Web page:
Guy on Rocks: The gold junior that’s looking like a hot takeover target
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Guy on Rocks is a Stockhead series looking at the significant happenings of the resources market each week.
Former geologist and experienced stockbroker Guy Le Page, director and responsible executive at Perth-based financial services provider RM Corporate Finance, shares his high conviction views on the market and his “hot stocks to watch”.
There’s been a little bit of a pullback in the gold price to under $US1,800 ($2,437). Some believe that is driven by the 10-year US yields that have troughed, and what they see is a more bearish outlook for gold.
However, I think with the amount of money printing and debt being built up, while there is a significant gap between cash rates and equities yields, there is a strong case for the broader market going up. However, when looking for alternative safe havens there is perhaps the US dollar (that will remain under pressure with the current stimulus), gold and Bitcoin, with the latter not being an option for sovereign governments.
I still think you might see a bit of a pullback further in gold. I noticed that the exchange traded funds (ETFs), the aggressive buyers up until one month ago have dropped around 2.2 million oz over the last month, which is not surprising after the highs it reached in October.
I think there’s some short selling amongst that as well. We’ve seen a bit of an uptick in the futures open interest.
We might not get to our $US2300 target by the end of the year, but I’m still optimistic of it going well over $US2000 early next year. Two things were going to happen in mid-early October this year, either the gold price was going up or gold equities would come off because the producers were trading at a 30 to 40 per cent premium to their valuation (more in some cases).
I think in a lot of the stocks we’ve mentioned, it represents a reasonable buying opportunity. We possibly haven’t seen the trough — you may see that around December and maybe mid-January. After that I’d expect a bit of an improvement.
On the China front, it’s more of the same. There’s been continued strong industrial production, up 6.9 per cent year on year in October, close to the increase in September.
PMI expansion is 51.4 against 51.5 in September, so again pretty strong. The outlook for the property market could be constrained with the regulations impacting land purchases, but that’s about the only negative there.
Steel consumption still remains strong — 14.6 per cent in September, up from 14 per cent year on year in October. Net steel imports were down 44 per cent and there was an increase in iron ore imports — 15 per cent year on year. So all those numbers are pretty consistent.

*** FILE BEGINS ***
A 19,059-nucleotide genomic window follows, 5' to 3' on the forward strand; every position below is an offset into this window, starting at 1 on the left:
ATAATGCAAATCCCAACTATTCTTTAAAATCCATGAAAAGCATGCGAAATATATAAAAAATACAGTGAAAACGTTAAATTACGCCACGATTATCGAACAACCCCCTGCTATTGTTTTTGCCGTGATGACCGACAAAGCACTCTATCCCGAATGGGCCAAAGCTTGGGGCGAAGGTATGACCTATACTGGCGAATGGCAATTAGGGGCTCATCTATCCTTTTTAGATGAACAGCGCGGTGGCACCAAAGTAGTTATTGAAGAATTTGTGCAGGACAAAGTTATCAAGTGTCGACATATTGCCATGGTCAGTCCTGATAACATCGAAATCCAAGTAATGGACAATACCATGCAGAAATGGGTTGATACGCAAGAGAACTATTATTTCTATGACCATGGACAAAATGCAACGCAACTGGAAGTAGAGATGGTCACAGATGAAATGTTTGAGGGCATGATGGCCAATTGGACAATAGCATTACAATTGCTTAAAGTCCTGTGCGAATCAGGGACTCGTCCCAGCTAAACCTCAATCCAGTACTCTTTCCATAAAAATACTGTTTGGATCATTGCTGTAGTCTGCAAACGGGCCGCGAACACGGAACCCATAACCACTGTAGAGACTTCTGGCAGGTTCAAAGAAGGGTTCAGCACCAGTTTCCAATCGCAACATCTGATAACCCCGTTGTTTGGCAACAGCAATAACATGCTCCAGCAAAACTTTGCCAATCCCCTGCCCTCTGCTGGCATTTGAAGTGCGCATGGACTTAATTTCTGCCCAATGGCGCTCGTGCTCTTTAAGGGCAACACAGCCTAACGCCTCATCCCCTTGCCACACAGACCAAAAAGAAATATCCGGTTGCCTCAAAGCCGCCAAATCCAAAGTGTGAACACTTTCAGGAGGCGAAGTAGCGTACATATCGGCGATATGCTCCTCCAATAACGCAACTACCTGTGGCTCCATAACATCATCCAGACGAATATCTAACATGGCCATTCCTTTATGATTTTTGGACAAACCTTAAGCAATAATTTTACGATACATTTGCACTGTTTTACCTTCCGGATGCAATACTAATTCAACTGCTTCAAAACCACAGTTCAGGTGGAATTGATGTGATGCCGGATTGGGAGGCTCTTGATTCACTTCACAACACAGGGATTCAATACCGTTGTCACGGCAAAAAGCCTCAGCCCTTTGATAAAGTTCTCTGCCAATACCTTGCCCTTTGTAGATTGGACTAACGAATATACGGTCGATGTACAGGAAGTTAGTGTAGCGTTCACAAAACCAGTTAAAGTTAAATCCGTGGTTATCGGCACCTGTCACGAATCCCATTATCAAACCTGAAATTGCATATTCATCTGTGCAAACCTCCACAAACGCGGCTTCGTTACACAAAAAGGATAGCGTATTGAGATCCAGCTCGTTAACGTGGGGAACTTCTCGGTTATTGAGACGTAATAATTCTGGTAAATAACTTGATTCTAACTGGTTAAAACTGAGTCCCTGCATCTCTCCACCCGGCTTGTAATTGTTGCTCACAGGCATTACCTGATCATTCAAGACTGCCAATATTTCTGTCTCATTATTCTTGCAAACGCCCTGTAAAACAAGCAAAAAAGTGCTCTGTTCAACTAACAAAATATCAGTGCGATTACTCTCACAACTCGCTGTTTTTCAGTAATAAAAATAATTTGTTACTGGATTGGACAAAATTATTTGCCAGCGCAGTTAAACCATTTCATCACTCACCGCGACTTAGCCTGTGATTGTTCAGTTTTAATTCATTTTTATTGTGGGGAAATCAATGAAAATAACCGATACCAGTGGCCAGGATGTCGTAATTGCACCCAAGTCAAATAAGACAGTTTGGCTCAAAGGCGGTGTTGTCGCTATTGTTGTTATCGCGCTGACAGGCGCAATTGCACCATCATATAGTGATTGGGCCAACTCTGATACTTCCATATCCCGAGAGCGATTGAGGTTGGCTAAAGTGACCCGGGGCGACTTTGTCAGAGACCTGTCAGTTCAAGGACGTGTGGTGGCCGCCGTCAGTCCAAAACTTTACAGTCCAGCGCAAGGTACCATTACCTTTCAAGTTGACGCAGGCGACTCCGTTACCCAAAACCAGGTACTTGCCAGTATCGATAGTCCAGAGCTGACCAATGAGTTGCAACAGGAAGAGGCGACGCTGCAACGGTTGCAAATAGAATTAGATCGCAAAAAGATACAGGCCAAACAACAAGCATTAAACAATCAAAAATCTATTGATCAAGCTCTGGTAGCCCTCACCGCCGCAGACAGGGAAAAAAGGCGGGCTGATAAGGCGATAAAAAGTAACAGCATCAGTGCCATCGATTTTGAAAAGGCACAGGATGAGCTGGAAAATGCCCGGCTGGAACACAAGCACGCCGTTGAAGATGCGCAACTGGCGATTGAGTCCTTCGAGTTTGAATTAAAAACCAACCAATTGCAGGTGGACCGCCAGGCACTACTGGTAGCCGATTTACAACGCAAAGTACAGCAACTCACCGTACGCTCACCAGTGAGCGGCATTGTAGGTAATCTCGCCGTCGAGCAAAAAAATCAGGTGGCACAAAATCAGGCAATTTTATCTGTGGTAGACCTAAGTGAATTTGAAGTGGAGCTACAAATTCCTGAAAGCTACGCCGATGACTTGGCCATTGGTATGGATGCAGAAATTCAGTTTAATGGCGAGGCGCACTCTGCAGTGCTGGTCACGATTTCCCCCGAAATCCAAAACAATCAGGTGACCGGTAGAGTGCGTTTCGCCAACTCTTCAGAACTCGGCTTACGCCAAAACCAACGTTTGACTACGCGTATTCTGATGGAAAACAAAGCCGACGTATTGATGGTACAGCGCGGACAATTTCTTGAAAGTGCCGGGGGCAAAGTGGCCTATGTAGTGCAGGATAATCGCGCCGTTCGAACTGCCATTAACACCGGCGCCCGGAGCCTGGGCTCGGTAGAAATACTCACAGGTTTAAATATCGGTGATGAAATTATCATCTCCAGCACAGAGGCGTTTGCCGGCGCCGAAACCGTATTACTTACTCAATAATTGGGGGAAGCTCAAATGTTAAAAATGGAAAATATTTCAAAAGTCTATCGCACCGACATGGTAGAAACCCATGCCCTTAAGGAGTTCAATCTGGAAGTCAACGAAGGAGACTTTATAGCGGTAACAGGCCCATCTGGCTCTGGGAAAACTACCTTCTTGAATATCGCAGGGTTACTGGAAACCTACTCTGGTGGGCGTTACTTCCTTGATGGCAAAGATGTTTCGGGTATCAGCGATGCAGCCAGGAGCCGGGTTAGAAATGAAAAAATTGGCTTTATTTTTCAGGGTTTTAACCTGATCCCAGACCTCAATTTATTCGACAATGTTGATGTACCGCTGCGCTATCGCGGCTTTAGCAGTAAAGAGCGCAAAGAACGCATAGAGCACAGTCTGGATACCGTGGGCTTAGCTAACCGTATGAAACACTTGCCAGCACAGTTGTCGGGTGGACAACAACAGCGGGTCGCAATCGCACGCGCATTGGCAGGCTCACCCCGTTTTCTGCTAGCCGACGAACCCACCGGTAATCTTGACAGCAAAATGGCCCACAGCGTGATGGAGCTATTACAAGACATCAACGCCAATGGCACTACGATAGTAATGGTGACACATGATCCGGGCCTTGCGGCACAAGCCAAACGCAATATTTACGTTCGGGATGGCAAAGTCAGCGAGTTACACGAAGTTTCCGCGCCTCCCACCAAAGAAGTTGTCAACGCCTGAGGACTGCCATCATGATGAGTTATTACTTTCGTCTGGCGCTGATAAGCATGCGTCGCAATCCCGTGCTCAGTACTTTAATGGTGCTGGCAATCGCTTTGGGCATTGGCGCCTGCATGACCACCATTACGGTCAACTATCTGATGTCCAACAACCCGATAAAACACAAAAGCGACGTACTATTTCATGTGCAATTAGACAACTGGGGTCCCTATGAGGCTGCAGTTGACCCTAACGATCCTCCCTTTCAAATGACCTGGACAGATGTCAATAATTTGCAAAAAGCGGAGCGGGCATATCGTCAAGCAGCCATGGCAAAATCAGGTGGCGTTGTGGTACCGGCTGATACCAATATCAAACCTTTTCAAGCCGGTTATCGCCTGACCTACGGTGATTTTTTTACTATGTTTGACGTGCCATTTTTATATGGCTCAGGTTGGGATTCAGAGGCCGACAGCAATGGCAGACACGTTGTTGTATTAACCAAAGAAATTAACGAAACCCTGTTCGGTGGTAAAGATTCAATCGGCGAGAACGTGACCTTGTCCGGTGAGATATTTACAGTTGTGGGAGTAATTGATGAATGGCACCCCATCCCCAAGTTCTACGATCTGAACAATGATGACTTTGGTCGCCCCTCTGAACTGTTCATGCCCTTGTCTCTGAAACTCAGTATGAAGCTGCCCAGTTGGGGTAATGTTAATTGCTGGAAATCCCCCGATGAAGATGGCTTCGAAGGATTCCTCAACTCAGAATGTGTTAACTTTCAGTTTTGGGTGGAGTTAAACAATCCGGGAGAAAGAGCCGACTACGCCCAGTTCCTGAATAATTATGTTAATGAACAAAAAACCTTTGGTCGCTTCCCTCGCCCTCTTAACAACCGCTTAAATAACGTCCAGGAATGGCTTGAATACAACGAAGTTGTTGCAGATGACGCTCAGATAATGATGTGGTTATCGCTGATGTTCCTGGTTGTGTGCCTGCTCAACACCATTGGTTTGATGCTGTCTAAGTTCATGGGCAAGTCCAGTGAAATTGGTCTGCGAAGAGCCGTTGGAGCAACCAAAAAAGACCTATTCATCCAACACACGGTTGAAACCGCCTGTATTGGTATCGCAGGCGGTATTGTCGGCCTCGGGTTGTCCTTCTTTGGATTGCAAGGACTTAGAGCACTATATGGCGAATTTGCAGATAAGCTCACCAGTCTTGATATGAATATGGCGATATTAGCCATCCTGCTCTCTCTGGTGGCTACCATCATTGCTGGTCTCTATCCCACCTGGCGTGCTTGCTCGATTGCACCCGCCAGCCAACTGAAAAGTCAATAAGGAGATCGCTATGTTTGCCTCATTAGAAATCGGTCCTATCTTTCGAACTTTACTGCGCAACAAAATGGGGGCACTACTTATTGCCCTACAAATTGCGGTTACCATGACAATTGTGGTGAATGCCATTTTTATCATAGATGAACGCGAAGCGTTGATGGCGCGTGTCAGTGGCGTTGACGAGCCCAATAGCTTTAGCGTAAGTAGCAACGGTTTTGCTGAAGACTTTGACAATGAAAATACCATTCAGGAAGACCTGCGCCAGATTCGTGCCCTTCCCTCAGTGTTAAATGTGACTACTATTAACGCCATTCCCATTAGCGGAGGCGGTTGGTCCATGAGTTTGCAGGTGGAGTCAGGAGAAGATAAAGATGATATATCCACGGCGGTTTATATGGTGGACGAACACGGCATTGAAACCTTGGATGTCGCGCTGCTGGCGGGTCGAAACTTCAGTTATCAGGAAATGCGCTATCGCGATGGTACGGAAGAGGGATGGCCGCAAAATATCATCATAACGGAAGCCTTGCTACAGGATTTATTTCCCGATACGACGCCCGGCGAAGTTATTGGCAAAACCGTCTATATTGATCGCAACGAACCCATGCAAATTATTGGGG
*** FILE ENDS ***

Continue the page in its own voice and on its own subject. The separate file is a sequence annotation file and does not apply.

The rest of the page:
On the iron ore front, there’s still a lot of dissatisfaction in Brazil with the way the Vale compensation is playing out. There was an offer of $3.97bn on the table which was rejected. Minas Gerais is asking for about $10.3bn. That’s the state where the Brumadinho tailings dam wall failure happened.
In other news, copper has reached new highs. That’s looking very strong into next year as I think is nickel.
We noticed a bit of sovereign risk rearing its head again, with Mongolia formally complaining about Rio Tinto’s (ASX:RIO) performance at Oyu Tolgoi in Mongolia. There’s been a lot of cost blowouts and delays. So I don’t know what the ramifications of that are going to be.
On some of the companies we’ve been talking about, a lot of their share prices have come back – Traka Resources (ASX:TKL), Great Southern Mining (ASX:GSN) and most notably Tribune Resources (ASX:TBR).
Tribune is on track to make about $80m this year and it’s currently trading around $1 dollar below the value of its gold bullion, Rand shares and cash. That comes to about $7.20.
It closed at $6.35 on Friday, which means Tribune’s 1.8 million oz resource at the Japa project in Ghana is valued by the market at zero. As is the Diwalwal project in the Philippines and the East Kundana joint venture in Western Australia, which we valued at approximately $570m.
I’d have to say that’s a screaming buy even in the declining gold price market.
Estrella Resources (ASX:ESR) had a fantastic run up to 18.5c, it was probably a bit overcooked.